The conversation touches on the hopes and aspirations of these middle class professionals, concerns for their children and how this compares to the US. I keep getting the impression that this is like the 1950s for them, when we were buying houses, cars and toasters for the first time, wages were high and goods cheap, and mothers could stay at home with their children. A period we fondly look back on from these fast paced and complicated times. Not that everything was perfect back then, only seeming so in the expression of simplicity and wholesome values that underpin our culture. The Patti Page tune, again, the 1950s....
In the morning, its a quick shower and into our vacation dresses. The tour guide has promised us a chance to go swimming at Sanya beach, called the End of the World Where Land Meets Sky. Once we arrive, I change into my bathing attire, bikini bottom and surf shirt. Only one or two other men go in. The rest timidly play at the edge of sparkling blue water on the coral sand beach, fully dressed in vacation attire, the women holding sun parasols, splashing in the shallow waves while photographing each other with their phones. More Victorian than 50s era this morning.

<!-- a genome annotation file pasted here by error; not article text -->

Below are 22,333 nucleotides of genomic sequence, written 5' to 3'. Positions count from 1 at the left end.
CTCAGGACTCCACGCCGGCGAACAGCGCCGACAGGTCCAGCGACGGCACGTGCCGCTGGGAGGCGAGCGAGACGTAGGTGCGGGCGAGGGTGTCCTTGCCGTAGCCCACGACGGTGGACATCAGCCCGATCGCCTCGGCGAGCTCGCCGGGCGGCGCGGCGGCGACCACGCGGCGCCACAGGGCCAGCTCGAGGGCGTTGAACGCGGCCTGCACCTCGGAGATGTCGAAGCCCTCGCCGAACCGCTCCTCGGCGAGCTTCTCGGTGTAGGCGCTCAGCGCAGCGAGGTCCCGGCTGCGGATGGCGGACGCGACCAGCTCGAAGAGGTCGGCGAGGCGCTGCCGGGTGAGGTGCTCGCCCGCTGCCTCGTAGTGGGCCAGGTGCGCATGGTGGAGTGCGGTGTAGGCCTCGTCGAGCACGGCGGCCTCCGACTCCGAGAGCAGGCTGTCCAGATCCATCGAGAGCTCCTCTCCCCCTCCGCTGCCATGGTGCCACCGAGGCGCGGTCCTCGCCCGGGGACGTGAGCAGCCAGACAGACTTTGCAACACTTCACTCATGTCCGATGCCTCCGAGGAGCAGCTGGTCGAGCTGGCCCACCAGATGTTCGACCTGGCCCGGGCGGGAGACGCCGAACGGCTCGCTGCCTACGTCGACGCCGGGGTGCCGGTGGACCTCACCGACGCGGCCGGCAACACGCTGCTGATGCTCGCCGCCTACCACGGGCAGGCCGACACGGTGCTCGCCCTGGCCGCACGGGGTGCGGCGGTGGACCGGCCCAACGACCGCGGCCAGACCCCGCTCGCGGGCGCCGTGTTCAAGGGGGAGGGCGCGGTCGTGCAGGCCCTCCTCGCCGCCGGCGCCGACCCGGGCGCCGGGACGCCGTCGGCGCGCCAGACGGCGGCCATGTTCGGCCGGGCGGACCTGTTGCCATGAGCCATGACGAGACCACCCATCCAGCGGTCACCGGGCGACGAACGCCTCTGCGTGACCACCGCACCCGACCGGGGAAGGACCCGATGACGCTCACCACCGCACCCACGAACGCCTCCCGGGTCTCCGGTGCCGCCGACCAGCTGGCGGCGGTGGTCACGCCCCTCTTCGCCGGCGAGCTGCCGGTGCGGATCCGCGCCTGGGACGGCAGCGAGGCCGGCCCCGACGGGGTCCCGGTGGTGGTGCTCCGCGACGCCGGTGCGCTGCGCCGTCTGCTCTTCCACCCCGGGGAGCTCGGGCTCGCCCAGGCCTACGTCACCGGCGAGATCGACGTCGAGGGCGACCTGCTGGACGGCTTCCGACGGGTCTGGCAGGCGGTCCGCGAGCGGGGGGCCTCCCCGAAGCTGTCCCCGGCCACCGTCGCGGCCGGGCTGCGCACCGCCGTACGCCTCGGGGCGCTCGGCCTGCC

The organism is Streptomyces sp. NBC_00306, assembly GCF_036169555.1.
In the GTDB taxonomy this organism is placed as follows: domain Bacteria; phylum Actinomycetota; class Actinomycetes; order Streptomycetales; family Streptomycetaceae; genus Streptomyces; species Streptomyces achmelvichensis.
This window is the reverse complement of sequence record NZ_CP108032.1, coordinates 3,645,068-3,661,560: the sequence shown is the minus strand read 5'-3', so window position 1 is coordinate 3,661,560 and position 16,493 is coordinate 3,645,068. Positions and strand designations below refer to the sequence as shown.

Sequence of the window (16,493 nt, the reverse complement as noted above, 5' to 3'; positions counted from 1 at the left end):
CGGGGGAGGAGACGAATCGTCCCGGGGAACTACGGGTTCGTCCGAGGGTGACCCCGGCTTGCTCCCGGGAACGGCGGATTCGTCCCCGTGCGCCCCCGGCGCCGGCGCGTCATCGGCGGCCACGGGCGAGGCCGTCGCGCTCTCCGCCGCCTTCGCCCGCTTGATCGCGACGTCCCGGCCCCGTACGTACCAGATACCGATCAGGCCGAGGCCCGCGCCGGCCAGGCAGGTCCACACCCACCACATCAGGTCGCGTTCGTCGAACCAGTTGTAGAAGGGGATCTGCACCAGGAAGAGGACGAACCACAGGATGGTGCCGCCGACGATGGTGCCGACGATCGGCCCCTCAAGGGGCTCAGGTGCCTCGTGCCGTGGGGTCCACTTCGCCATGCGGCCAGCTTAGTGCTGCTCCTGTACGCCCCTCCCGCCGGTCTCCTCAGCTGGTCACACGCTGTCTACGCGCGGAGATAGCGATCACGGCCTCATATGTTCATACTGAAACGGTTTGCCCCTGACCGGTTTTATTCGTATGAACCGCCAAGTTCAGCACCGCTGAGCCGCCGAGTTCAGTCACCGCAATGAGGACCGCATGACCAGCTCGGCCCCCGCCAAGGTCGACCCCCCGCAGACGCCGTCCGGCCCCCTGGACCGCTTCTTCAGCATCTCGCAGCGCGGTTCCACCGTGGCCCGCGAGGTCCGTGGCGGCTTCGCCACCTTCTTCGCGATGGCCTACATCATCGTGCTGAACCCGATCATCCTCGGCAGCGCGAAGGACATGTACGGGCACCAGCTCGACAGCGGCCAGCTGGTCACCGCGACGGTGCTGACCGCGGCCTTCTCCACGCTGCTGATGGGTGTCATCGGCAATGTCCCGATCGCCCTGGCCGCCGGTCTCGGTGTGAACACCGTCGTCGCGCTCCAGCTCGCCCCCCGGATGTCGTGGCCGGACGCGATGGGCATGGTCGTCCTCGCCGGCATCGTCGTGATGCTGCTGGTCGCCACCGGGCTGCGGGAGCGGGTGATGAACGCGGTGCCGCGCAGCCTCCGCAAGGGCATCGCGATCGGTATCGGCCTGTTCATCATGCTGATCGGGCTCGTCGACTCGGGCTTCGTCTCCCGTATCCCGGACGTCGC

After a cold shower for 10Y or $1.63, I change back into the red shift Lanping bought for me and go searching for an ATM. Lunch and farewell to my friends. Taxi to airport 55Y or $8.97. My two, overweight, checked bags cost me 348Y or $56.74.
If you wonder what happens when the Chinese TSA want to look in your checked luggage, they call you behind the check-in counter, where the bags disappear on a conveyor belt, if they are suspicious of anything. One time they spotted a small can of Italian turpentine packed with my plein air painting kit. Somehow, they found me in the airport near the check-in counter and led me into the back where I could open the TSA lock on the bag. The man unscrewed the lid and smelled it, passing it to another. I pointed to the tubes of paint and said, "hua hua," meaning painting. With a spark of recognition and a smile, he repeated, "hua hua," and let me zip up. Considering all the bottles of wine, tequilla, WD-40 (gifts), x-acto knife and scads of stuff in my bag, I think they are extremely tolerant of Chery's luggage.
The Southern China Airlines flight is very good in a small, new jet. I don't know the manufacturer since the cabin info is in Chinese, but it is very clean, new and comfortable in economy, not crowded, with individual movie screens, peanuts, moist towelettes, bottled water and hot tea for the short two hour flight to Guangzhou, the next leg of my journey.
Hou tou jian